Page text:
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AMD’s Zen 2 7nm CPU Core to Feature Double the L3 Cache Size

Nov 26, 2018
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AMD's next generation "Zen 2" core, which is slated for release some time next year, was a largely a mystery up until earlier in the month when the company took the covers off what its CPU engineering team has been cooking in its labs and it's quite the tasty recipe!

Zen 2, despite its name, is actually going to power the company's 3rd generation lineup of Ryzen processors. We have already seen the company's 2nd generation product in the form of the 2000 series Ryzen lineup which brought us some algorithmic power and frequency fine tuning in addition to an improved FinFET process.  With that being said, AMD does not consider 2nd generation Ryzen a redesign but rather a refinement of first generation Zen, which is expected to hold the line until 7nm is ready for prime-time next year.

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AMD Zen 2 - Higher Clock Speeds, More IPC & Bigger Caches

We have already covered the bulk of new architectural improvements that AMD is bringing to the table with its next generation Zen 2 core built on TSMC's 7nm process tech which you can find in the link above, however, here's a refresher of some of the key enhancements:

  • Improved Execution Pipeline
  • Doubled Floating Point (256-bit) and Load/Store (Doubled Bandwidth)
  • Doubled Core Density
  • Half the Energy Per Operation
  • Improved Branch Prediction
  • Better Instruction Pre-Fetching
  • Re-Optimized Instruction Cache
  • Larger Op Cache
  • Increased Dispatch / Retire Bandwidth
  • Maintaining High Throughput for All Modes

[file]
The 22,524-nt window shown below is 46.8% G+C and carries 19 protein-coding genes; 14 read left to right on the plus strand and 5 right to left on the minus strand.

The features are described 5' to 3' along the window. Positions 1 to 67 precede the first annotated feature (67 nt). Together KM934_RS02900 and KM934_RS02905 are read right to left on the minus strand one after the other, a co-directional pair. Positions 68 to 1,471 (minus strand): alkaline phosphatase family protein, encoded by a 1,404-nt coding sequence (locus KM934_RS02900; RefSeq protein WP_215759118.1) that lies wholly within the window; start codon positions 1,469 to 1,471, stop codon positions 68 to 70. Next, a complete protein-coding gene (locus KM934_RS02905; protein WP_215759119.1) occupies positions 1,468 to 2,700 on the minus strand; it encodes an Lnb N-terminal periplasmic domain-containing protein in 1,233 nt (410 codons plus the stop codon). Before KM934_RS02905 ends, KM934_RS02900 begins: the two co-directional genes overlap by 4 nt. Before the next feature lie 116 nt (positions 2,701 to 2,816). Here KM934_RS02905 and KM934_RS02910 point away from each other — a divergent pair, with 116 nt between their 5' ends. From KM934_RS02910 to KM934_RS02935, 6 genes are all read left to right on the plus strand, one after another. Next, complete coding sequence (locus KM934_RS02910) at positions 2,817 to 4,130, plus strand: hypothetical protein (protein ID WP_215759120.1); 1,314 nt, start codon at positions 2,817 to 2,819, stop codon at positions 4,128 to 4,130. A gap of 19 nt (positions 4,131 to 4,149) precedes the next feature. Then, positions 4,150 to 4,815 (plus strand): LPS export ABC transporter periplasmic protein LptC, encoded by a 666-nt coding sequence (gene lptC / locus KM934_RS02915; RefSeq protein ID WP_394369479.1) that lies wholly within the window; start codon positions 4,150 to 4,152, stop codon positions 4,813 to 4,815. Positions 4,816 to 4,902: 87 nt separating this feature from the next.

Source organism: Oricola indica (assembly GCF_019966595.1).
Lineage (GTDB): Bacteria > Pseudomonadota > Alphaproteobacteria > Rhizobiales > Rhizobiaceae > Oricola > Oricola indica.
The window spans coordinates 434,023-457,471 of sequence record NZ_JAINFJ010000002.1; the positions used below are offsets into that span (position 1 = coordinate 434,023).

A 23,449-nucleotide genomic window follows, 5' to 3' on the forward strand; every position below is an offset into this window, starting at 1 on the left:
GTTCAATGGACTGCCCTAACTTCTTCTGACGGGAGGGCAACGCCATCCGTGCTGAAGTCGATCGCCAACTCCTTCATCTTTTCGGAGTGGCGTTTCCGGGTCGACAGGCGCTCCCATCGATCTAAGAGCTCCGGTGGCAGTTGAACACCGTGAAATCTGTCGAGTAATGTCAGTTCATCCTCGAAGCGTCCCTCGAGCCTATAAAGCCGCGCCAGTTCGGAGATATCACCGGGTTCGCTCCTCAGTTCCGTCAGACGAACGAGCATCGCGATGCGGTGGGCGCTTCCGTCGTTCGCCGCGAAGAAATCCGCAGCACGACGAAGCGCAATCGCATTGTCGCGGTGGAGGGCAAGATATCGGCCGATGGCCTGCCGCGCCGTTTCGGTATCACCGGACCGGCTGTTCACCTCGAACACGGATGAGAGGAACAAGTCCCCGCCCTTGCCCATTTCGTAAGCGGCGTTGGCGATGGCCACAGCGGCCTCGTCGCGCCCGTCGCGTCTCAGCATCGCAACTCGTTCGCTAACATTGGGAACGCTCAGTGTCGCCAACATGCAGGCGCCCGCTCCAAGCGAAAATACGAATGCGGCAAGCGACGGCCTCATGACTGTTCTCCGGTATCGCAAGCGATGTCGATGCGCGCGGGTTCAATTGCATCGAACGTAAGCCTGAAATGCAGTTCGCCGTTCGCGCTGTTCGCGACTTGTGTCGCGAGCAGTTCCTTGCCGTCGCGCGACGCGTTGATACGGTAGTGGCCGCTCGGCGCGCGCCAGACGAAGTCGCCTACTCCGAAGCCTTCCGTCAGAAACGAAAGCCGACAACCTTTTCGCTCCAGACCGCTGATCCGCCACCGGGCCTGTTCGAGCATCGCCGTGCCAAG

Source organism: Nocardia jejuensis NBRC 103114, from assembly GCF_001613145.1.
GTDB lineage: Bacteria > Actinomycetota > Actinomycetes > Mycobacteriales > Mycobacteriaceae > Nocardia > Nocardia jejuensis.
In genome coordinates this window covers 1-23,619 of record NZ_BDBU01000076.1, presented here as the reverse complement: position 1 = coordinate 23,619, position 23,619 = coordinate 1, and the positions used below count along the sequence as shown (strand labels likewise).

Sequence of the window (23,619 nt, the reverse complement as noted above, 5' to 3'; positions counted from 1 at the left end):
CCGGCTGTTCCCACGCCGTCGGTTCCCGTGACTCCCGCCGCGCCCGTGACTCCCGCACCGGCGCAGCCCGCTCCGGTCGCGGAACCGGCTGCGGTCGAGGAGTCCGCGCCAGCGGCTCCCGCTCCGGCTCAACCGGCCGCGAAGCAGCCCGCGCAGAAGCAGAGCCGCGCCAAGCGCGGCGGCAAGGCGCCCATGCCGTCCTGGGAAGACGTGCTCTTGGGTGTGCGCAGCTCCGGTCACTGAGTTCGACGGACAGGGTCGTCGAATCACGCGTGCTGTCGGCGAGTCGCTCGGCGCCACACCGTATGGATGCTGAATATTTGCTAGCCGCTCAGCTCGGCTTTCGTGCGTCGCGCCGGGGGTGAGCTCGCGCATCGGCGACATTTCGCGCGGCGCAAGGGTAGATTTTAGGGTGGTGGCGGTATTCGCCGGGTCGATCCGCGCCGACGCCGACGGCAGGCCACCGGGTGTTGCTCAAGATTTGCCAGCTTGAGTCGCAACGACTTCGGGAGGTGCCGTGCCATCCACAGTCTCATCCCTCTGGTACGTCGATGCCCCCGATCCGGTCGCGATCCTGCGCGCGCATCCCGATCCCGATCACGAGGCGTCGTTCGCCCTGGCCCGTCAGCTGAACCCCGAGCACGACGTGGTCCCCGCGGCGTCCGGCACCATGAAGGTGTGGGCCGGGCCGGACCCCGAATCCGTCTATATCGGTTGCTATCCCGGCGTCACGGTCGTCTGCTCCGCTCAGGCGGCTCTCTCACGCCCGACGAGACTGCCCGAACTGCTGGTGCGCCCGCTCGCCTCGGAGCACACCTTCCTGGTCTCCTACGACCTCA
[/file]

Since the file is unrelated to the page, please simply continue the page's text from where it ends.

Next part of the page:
And now, thanks to a leak on the SiSoft SANDRA database via TPU, we can also add double the L3 cache to that list. An entry for an upcoming ROME processor featuring the company's Zen 2 core has popped up and it revealed that the 64 core chip actually features a whopping 256MB of L3 cache. That's 16 MB per CCX, double that of the previous generation.

This indicates that we will likely see AMD debut 8 core mainstream Ryzen 3000 series processors with 32MB of L3 cache. A larger L3 means that the system would have to fetch data from DDR4 memory less often, which translates to faster work completion at less power. Undoubtedly contributing to the IPC and power efficiency gains that Zen 2 brings to the table compared to the original Zen design.

AMD CPU Roadmap (2018-2020)

Ryzen FamilyRyzen 1000 SeriesRyzen 2000 SeriesRyzen 3000 SeriesRyzen 4000 SeriesRyzen 5000 Series
ArchitectureZen (1)Zen (1) / Zen+Zen (2)Zen (3)Zen (4)
Process Node14nm14nm / 12nm7nm7nm+5nm/6nm?
High End Server (SP3)EPYC 'Naples'EPYC 'Naples'EPYC 'Rome'EPYC 'Milan'EPYC 'Genoa'
Max Server Cores / Threads32/6432/6464/128TBDTBD
High End Desktop (TR4)Ryzen Threadripper 1000 SeriesRyzen Threadripper 2000 SeriesRyzen Threadripper 3000 Series (Castle Peak)Ryzen Threadripper 4000 SeriesRyzen Threadripper 5000 Series
Max HEDT Cores / Threads16/3232/6464/128?TBDTBD
Mainstream Desktop (AM4)Ryzen 1000 Series (Summit Ridge)Ryzen 2000 Series (Pinnacle Ridge)Ryzen 3000 Series (Matisse)Ryzen 4000 Series (Vermeer)Ryzen 5000 Series
Max Mainstream Cores / Threads8/168/1616/32TBDTBD
Budget APU (AM4)N/ARyzen 2000 Series (Raven Ridge)Ryzen 3000 Series (Picasso 14nm Zen+)Ryzen 4000 Series (Renior)Ryzen 5000 Series
Year20172018201920202021?
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